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They have a unique view of the world.
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Symptoms of ASD can vary wildly.
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You'll understand like never before.
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People with autism are not all violent, unthinking, unfeeling or uncaring, incapable of progress or love. When supported in a loving environment and by people who believe in them and their potential locked within, most of the kids can go on to be very successful and lead fulfilling lives with loving relationships.
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For parents of children with special needs top that with a tenfold of anticipated stress and anxiety that accompanies the thought of maintaining a manageable environment while "doing Disney." Our main goal was to make this trip as easy and enjoyable as possible. Thinking through the many catalysts that could trigger a breakdown and the tools that we could use to manage them, here's how to take away the cringe-worthy worry, survive Disney with special needs, and keeping everyone smiling.
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As a mentor for teens with autism and their families, I am struck with the level of trust, humility and indomitable spirit that I see in these families weekly on their paths to rising above others limitations of them. I would like to share one story with you from one of my clients and his mom's perspective.
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Ah, that first visit to Santa. Remember how your little one cried and was scared, clinging to you? But you knew that this was temporary. Next year, he/she would be fine with the Santa visit, a rite of passage for most North American children today. But what if your child is not like all the other children?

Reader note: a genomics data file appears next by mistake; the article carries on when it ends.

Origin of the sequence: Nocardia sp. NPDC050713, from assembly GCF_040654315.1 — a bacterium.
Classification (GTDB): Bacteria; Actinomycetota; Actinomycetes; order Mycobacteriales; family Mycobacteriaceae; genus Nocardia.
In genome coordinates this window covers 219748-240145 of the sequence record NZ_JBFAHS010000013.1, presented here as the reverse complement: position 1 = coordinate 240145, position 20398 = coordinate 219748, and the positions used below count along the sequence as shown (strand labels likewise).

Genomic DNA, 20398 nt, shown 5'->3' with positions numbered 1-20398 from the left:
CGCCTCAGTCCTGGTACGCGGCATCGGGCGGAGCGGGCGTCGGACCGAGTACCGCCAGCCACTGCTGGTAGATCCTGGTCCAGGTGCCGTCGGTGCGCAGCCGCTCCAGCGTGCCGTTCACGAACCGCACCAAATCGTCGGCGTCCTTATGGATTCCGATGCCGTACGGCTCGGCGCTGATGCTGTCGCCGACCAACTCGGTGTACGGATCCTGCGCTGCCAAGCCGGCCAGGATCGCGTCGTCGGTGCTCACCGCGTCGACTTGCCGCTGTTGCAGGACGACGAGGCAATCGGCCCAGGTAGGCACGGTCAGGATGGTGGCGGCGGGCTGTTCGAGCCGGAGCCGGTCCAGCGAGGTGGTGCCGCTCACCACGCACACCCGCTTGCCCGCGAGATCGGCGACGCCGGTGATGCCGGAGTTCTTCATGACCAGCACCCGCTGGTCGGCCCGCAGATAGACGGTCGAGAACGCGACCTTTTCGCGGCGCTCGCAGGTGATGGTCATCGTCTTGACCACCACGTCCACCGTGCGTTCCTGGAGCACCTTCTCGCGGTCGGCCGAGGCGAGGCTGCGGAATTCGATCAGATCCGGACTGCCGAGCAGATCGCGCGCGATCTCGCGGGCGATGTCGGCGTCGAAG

By keeping our kids back from activities, we don't only do them harm by not exposing them to different experiences, we also deprive ourselves and the rest of our family from good, old-fashioned family fun. I used to be one of those overprotective parents when it came to my special needs son. Not anymore. I have to say that our adventures as a family have gotten better for the most part.
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Autism has a bad rap with families and marriages. Pulling them apart. The stress, the constant worrying, the lack of time with your spouse and other children. The focus becomes your affected child and there is no time for you and forget about your partner. I thought my marriage was strong. It wasn't strong enough.
The problem is that an ASD is a permanent neurological disorder; it doesn't go away, but rather confirms itself over time. As parents of children with special needs, we each have to find our path. Over time, we all find our way. For me this was, and continues to be, a lesson in acceptance and redefining my values.
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Autism. That one word, uttered by a white-coated doctor during the spring of 2007, was all it took to turn my life upside down. The doctor told me he was unlikely to develop further or finish high school. But I decided I was I was not going to let the words of some doctor limit my son's potential.
Alex is only 17 but he understands some things better than I do as an adult. So I tell myself that everything is still possible, that we need to continue to dream, that nothing is lost. I look at Alex and I am filled with hope.
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Parents of special needs children will often tell you that we worry about the future of our children when we are no longer here to protect them. I am no exception. My son is 15 years old and he is autistic. I worry every day for his future.
There are the horrific stories of parents who have harmed their autistic children for reasons beyond my comprehension. We as a society must learn to respect and accept differences. There is no dignity in dehumanizing autistic people by stigmatization and inaccurate assumptions.